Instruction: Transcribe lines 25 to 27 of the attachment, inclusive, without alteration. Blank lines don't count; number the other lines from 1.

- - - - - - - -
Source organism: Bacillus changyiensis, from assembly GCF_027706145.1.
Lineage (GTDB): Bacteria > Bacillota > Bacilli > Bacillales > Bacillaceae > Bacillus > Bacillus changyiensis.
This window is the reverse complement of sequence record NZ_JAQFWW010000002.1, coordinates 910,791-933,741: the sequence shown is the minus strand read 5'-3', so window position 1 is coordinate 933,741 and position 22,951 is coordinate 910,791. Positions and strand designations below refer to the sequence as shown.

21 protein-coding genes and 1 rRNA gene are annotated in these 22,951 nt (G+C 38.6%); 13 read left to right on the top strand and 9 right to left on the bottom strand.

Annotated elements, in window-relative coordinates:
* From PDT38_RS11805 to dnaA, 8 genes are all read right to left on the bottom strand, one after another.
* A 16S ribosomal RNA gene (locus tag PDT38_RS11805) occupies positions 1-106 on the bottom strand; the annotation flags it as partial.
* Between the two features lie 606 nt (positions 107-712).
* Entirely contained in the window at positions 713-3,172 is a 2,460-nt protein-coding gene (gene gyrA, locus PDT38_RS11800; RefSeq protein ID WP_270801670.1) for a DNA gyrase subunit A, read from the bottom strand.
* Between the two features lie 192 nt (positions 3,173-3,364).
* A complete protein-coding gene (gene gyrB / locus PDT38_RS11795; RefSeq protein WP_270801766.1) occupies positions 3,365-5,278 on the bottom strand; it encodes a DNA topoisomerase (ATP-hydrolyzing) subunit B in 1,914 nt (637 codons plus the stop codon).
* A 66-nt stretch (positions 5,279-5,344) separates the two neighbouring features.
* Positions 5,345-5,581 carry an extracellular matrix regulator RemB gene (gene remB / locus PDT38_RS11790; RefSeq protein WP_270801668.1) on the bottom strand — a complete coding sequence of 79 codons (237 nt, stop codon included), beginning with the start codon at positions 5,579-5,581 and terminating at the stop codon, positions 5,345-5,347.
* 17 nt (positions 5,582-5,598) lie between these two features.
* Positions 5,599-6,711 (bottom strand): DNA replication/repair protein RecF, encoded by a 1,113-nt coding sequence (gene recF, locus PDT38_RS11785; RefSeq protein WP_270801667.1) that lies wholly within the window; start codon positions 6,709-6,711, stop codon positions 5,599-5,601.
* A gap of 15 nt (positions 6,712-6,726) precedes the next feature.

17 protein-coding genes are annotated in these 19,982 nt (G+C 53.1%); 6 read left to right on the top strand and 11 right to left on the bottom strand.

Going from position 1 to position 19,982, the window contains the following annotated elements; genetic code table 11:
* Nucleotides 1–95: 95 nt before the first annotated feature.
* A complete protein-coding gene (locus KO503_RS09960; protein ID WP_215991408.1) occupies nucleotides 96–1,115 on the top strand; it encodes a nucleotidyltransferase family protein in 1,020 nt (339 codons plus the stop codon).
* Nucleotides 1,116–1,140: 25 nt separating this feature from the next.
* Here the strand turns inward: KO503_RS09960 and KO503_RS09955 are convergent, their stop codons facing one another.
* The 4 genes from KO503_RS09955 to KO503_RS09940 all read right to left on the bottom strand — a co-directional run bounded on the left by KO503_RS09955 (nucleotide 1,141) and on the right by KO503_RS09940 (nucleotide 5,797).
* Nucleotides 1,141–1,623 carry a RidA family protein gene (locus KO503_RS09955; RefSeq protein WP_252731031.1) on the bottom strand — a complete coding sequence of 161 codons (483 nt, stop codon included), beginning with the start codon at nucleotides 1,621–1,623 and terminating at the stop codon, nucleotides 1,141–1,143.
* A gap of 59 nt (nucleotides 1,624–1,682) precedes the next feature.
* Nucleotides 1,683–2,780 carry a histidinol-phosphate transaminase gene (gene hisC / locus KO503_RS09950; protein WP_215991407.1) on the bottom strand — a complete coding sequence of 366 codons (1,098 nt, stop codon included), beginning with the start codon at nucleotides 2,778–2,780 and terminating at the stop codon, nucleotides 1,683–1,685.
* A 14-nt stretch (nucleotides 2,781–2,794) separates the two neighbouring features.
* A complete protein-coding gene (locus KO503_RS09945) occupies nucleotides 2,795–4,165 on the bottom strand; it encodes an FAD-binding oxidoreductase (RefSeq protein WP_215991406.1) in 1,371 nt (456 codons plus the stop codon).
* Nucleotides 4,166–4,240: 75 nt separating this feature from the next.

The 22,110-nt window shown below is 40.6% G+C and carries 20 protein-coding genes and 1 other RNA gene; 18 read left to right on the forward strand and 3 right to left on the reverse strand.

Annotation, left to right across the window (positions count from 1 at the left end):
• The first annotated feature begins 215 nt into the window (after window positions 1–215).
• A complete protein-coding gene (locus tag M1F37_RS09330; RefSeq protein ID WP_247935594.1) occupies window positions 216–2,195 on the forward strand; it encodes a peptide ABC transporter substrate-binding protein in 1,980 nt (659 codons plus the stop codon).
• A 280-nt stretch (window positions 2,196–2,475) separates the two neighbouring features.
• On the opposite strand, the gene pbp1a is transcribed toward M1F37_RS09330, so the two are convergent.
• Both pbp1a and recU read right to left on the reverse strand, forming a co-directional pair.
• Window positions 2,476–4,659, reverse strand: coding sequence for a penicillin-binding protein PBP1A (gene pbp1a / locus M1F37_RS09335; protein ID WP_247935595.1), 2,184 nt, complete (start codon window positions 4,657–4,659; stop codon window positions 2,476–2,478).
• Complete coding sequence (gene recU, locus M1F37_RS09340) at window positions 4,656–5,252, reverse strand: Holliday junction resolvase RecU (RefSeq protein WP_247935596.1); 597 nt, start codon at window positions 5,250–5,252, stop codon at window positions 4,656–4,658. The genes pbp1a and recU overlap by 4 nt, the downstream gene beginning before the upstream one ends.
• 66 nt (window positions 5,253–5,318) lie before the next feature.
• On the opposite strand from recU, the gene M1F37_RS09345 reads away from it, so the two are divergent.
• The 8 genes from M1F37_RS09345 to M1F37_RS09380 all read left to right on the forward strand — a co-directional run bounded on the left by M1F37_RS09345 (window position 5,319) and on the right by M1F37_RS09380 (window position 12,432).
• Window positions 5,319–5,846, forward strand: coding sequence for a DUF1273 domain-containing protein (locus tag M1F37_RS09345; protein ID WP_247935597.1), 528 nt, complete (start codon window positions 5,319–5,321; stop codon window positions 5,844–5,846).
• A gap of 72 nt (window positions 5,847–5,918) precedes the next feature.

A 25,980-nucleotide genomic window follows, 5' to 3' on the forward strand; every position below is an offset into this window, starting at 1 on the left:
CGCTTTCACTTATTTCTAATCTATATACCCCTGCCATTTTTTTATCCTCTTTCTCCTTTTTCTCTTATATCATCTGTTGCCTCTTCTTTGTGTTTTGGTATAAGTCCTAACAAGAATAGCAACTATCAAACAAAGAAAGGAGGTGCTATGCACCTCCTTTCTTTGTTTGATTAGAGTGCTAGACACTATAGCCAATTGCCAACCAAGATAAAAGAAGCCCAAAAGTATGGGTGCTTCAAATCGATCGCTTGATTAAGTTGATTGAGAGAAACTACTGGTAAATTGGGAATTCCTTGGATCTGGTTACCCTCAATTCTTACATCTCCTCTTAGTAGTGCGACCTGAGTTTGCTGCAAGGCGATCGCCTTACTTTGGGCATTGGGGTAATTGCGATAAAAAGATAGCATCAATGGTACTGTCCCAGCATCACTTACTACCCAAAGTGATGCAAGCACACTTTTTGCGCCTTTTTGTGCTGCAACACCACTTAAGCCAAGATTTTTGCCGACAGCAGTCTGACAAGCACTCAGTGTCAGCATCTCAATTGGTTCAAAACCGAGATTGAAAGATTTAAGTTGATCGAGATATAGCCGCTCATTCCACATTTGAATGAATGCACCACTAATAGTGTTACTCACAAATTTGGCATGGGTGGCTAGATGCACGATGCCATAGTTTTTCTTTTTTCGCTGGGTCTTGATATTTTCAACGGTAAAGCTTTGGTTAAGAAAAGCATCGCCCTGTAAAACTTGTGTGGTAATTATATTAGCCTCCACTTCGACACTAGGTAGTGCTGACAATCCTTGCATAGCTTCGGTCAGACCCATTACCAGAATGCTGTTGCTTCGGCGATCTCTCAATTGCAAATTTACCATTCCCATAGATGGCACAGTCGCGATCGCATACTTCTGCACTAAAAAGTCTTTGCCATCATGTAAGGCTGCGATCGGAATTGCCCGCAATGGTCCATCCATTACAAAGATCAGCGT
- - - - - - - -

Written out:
* A gap of 59 nt (nucleotides 1,624–1,682) precedes the next feature.
* Nucleotides 1,683–2,780 carry a histidinol-phosphate transaminase gene (gene hisC / locus KO503_RS09950; protein WP_215991407.1) on the bottom strand — a complete coding sequence of 366 codons (1,098 nt, stop codon included), beginning with the start codon at nucleotides 2,778–2,780 and terminating at the stop codon, nucleotides 1,683–1,685.
* A 14-nt stretch (nucleotides 2,781–2,794) separates the two neighbouring features.